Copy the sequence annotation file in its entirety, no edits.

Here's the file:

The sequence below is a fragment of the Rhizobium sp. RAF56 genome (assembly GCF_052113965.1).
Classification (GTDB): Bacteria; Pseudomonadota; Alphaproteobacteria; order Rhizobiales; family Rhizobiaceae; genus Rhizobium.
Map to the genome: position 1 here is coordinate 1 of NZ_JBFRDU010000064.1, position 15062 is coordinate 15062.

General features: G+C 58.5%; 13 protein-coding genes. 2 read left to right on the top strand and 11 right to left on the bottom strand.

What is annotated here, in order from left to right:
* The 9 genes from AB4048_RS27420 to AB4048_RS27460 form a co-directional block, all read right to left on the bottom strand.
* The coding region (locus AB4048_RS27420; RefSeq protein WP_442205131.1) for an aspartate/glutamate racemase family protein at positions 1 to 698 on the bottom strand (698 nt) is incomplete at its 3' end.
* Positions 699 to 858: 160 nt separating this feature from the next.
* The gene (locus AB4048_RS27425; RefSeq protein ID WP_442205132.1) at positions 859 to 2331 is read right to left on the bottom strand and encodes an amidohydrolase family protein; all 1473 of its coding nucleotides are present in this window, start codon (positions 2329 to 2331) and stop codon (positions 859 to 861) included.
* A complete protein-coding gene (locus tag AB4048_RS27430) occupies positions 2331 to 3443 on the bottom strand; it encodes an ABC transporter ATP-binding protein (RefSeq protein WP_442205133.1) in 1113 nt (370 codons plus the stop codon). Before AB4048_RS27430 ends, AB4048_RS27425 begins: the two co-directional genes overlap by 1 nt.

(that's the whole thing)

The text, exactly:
The sequence below is a fragment of the Rhizobium sp. RAF56 genome (assembly GCF_052113965.1).
Classification (GTDB): Bacteria; Pseudomonadota; Alphaproteobacteria; order Rhizobiales; family Rhizobiaceae; genus Rhizobium.
Map to the genome: position 1 here is coordinate 1 of NZ_JBFRDU010000064.1, position 15062 is coordinate 15062.

General features: G+C 58.5%; 13 protein-coding genes. 2 read left to right on the top strand and 11 right to left on the bottom strand.

What is annotated here, in order from left to right:
* The 9 genes from AB4048_RS27420 to AB4048_RS27460 form a co-directional block, all read right to left on the bottom strand.
* The coding region (locus AB4048_RS27420; RefSeq protein WP_442205131.1) for an aspartate/glutamate racemase family protein at positions 1 to 698 on the bottom strand (698 nt) is incomplete at its 3' end.
* Positions 699 to 858: 160 nt separating this feature from the next.
* The gene (locus AB4048_RS27425; RefSeq protein ID WP_442205132.1) at positions 859 to 2331 is read right to left on the bottom strand and encodes an amidohydrolase family protein; all 1473 of its coding nucleotides are present in this window, start codon (positions 2329 to 2331) and stop codon (positions 859 to 861) included.
* A complete protein-coding gene (locus tag AB4048_RS27430) occupies positions 2331 to 3443 on the bottom strand; it encodes an ABC transporter ATP-binding protein (RefSeq protein WP_442205133.1) in 1113 nt (370 codons plus the stop codon). Before AB4048_RS27430 ends, AB4048_RS27425 begins: the two co-directional genes overlap by 1 nt.